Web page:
There’s a funny little radio spot that’s been running locally. It’s a (fake) phone conversation between a man who wanted his car painted midnight blue and a guy at the paint shop who tells him they’ve gone with “a stunning shade of lilac” instead. “We just thought it’d look better that way,” the guy explains to the fuming customer.
At the end, a solemn voice: “When you don’t vote, other people make decisions for you.”
When you really think about it, though, the ad refutes its own intended message. The man did “vote” — he told them the color he wanted. But he lost out to those who “voted” differently. The voice at the end should’ve said: “Beware the tyranny of the majority.”
Apart from its bad analogy, the ad implies that voting for something ensures a just outcome.
Tell that to former American Idol contestants Jennifer Hudson and La Toya London. Both were voted off the popular TV show despite being far more talented than some of the competitors who got more votes.
Of course, the show’s a private enterprise and no one’s rights were violated. Nonetheless, it illustrates just how easy it is for a majority to get it wrong.
In a political context, majority rule can be not merely wrong but downright fatal. In ancient Athens, for instance, a majority of voters sentenced Socrates to death because of his controversial teachings. And just seventy years ago a voting majority in Germany elected the Nazis.
Fortunately, America’s founders understood the evils of unlimited majority rule. Said John Adams: “It is…as necessary to defend an individual against the majority in a democracy as against the king in a monarchy.”
The Founding Fathers based our system not on the votes of the masses, but on the rights of the individual. Governments, they said, are instituted only to secure these rights.
But suppose that wasn’t the case. Suppose freedom of speech or the right to worship, for example, hinged on majority rule. Would speech then be “free” or worship a “right”? No, we’d have approved speech and authorized worship – gifts of the ballot box, revocable at some future election.
Sadly, even many otherwise intelligent people seem not to grasp this concept fully. They’ve gotten it into their noggins that so long as there’s a solid turnout at the voting booth, then all’s well with the country. Regardless of what’s being voted on, or what particular rights-trampling plan this or that politician champions, if enough of us will just show up on election day and pull a lever, then freedom’s secure.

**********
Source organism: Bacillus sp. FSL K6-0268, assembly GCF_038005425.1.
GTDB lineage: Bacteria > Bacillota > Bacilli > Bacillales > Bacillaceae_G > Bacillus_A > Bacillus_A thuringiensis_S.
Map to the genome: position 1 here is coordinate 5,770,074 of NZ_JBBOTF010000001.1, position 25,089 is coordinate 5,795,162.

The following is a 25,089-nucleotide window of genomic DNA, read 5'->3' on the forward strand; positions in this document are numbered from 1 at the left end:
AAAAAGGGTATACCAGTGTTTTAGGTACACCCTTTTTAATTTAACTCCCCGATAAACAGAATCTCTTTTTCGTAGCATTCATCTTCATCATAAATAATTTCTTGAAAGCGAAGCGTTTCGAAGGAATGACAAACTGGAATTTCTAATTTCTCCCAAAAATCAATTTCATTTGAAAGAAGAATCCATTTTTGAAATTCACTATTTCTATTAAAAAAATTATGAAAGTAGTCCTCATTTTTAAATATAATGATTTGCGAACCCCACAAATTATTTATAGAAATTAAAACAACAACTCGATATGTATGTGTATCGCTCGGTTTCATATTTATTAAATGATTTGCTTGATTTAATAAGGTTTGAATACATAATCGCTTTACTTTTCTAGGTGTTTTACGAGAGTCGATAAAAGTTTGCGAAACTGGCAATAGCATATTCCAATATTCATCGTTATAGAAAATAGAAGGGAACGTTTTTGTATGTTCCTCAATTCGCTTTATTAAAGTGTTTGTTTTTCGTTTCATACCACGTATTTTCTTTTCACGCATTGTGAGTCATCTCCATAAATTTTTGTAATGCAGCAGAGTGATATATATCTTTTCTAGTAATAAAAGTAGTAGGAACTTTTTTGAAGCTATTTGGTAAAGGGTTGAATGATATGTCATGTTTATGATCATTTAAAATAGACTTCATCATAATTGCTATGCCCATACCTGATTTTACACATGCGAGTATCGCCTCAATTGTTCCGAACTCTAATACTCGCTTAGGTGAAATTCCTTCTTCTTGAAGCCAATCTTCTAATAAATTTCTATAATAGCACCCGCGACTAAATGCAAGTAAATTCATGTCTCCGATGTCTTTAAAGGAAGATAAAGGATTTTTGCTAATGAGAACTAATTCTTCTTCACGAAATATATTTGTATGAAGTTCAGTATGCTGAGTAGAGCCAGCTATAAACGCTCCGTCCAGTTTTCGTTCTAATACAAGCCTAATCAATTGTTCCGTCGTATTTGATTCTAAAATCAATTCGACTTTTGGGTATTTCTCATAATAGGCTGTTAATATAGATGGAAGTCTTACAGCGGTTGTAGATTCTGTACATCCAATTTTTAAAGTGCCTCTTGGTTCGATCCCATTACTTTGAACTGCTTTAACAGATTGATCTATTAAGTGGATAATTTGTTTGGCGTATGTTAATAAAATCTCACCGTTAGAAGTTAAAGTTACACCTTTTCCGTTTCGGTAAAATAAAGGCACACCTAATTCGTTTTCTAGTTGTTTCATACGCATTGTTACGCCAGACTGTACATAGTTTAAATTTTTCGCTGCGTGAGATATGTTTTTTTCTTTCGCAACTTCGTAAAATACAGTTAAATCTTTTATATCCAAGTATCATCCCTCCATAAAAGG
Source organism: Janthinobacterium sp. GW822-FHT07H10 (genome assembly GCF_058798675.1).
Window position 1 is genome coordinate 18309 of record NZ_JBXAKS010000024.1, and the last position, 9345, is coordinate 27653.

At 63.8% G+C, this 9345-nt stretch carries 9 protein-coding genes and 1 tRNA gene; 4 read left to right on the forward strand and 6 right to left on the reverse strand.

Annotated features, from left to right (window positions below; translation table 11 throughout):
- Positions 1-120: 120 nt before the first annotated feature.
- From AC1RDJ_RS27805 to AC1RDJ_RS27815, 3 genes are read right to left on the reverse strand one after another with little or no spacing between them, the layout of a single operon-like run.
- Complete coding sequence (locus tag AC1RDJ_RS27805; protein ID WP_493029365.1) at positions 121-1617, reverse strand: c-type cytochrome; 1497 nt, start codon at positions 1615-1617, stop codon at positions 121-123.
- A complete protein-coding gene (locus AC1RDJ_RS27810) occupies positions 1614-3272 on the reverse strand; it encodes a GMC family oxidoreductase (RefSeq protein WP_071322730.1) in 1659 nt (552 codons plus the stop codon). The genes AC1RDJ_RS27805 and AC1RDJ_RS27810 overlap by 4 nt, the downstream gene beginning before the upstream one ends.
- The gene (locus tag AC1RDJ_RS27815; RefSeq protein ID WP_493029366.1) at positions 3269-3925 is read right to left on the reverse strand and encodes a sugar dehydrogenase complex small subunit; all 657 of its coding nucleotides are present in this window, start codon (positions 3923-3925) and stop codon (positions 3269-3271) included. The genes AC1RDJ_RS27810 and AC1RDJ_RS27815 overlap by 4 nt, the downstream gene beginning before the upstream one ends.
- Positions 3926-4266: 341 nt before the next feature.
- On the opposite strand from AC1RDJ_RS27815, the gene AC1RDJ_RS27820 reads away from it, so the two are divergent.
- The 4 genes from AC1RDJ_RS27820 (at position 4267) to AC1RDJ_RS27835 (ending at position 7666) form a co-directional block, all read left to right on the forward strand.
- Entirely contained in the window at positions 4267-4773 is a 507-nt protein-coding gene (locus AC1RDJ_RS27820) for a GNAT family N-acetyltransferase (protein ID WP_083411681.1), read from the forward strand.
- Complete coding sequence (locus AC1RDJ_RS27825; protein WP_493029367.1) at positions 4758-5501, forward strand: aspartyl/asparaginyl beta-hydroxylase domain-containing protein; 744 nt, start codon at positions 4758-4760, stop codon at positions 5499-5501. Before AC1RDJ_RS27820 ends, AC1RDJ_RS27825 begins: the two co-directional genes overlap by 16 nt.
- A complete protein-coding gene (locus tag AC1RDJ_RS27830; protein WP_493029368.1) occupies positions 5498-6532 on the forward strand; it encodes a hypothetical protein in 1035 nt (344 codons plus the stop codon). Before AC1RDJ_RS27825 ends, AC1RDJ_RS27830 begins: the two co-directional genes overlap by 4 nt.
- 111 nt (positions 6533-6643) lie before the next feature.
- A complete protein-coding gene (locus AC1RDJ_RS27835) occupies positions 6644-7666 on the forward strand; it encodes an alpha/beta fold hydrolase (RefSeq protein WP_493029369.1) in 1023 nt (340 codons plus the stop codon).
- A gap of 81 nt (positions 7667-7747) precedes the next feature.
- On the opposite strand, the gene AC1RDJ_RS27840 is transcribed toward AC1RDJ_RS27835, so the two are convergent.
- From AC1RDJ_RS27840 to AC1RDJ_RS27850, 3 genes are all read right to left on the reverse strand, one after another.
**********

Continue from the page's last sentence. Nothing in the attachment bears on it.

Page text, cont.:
That’s the idea that public service messages like that silly lilac car ad help reinforce. Nothing, however, could be further from the truth.
Let’s say you’re a landowner. You have property rights the government’s supposed to defend, correct? Not so fast. In today’s anything-goes climate, the government could, under environmental laws, prohibit you from developing your property or, under eminent domain laws, seize it and hand it over to developers. Politicians courting “green” votes might support the former, those courting “business” votes the latter.
Voting isn’t the answer to our problems. Voting – or more accurately, making everything susceptible to a vote – IS the problem.
If you were told a robber’s been granted authority to rip you off by entering either through your window or door, is there any comfort in being allowed to vote which? Or would the vote itself merely make for a self-righteous thief, his crime having been lent the respectability commonly attached to “democratic” outcomes?
The principle is no different if the thief is the government and the voters your neighbors.
There’s a line from the Revolutionary War movie “The Patriot” that encapsulates this point eloquently. As colonists were debating whether to impose a tax to raise a militia and fight the British, Mel Gibson’s character says,
“Why should I trade one tyrant 3000 miles away for 3000 tyrants one mile away? An elected legislature can trample a man’s rights as easily as a King can.”
We’re learning that lesson the hard way.